Governments - Compared to 37 in 2011, 55 countries requested drug donations at the end of 2012. Also, over 70 countries have developed national NTD plans. Within a year of the Declaration, Oman went from endemic trachoma to elimination and by 2014, Colombia eliminated onchocerciasis.

Donors - NTDs have become more visible on the development and aid agenda, especially with the £245 million earmarked in 2012 by DFID for NTD programs. Other donors have since followed suit.

However, despite these strides, challenges remain as treatments are not reaching everyone in need. Although 700 million people received mass drug administration (MDA) for one or more NTDs in 2012, only 36% of people in need worldwide received all the drugs they needed. There’s also the anticipated challenge of environmental and climate change on NTDs; with dengue being identified as a disease of the future due to increased urbanization and changes in temperature, rainfall and humidity.

The spotlight needs to remain on NTDs and their contributions to ill-health and poverty for efforts to be sustained. 

To sustain these efforts, greater advocacy has to be made for integrating NTD control into other community and even national level programming, without losing them in the crowd. Some anthelminthic drugs for preventive chemotherapy are on the WHO Model List of Essential Medicines and their distribution has been effective and economical. However, to succeed at NTD elimination, we have to look beyond mass drug administration to the removal of the primary risk factors for NTDs (poverty and exposure) by ensuring access to clean water and basic sanitation, improving vector control, integrating NTDs into poverty reduction schemes and vice versa, and building stronger, equitable health systems in endemic areas. There needs to be a consensus as to how to ensure this. At present, it seems there is a gap between elimination objectives and how to incorporate them into other health and development initiatives such as water and sanitation, nutrition and education programs. It has long been established that helminth parasite infection contributes to anemia and malnutrition in children. The presence of other protozoan, bacterial and viral diseases also contribute to school absenteeism. Guinea worm disease (dracunculiasis) can be recurrent when there is no access to safe drinking water.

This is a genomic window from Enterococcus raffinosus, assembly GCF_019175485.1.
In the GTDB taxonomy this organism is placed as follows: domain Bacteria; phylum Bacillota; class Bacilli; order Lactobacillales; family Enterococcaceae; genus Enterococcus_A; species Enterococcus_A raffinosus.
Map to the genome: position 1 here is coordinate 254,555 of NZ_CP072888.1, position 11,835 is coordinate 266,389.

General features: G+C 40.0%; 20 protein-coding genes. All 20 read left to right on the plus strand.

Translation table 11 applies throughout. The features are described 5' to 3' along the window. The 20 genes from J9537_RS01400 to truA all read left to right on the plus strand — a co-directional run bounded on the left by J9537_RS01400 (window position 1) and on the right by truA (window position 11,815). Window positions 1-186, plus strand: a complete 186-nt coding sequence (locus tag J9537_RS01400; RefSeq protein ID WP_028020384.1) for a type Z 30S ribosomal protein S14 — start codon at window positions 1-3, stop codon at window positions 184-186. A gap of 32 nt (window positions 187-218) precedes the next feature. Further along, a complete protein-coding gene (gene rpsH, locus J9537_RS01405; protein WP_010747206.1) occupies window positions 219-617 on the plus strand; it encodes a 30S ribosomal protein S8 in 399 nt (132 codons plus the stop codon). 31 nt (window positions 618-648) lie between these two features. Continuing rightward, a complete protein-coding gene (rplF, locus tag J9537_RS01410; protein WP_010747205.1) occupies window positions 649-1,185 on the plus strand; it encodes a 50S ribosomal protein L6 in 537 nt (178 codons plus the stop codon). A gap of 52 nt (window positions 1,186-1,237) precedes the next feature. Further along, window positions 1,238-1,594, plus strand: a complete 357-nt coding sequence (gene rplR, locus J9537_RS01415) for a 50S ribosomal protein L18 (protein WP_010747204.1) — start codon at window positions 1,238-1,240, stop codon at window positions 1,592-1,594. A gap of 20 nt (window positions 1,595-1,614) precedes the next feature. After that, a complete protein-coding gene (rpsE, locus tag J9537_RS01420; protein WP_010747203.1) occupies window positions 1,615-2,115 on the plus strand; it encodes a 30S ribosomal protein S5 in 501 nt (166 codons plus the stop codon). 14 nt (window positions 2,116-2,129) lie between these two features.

There is also a need to maintain a surveillance and information system for NTDs in light of increasing migration and displacements. Another way to ensure that the spotlight is kept on NTDs is research that provides evidence of interactions and co-infections with other diseases. For example, epidemiological studies from sub-Saharan Africa have shown that genital infection with Schistosoma haematobium may increase the risk for HIV infection in young women (Mbah et al, 2013). Understanding that neglected diseases can make the “big three” diseases (malaria, HIV and tuberculosis) more deadly and can undermine the gains that have been made in health, nutrition and education is important (Hotez et al, 2006).

Erroneous overstating of the progress made in controlling and eliminating NTDs can have a detrimental effect on funding and public perceptions of their importance. Thus, there is a need for increased synergy between stakeholders. Achievements in polio eradication do not equal achievements in human African trypanosomiasis eradication. While some NTDs can be managed with specific drugs, some such as dengue do not have a specific drug. Therefore, while keeping the spotlight on NTDs collectively, it is important to emphasize their diversity and to also keep in mind the subgroup of NTDs categorized as emerging or reemerging infectious diseases, which are deemed a serious threat and have not been adequately examined in terms of their unique risk characteristics (Mockey et al, 2014).

Lastly, it is important to keep the heat on NTDs in the UN’s post-2015 sustainable development agenda by advocating that proposed goals support efforts to monitor, control and eliminate NTDs. As highlighted by the Ebola crisis, strengthening health systems is paramount. Nevertheless, the future looks optimistic regarding NTDs. Encouraging is the inclusion of neglected and poverty-related diseases on the agenda of the 2015 G7 Summit, which will be held in Germany in June.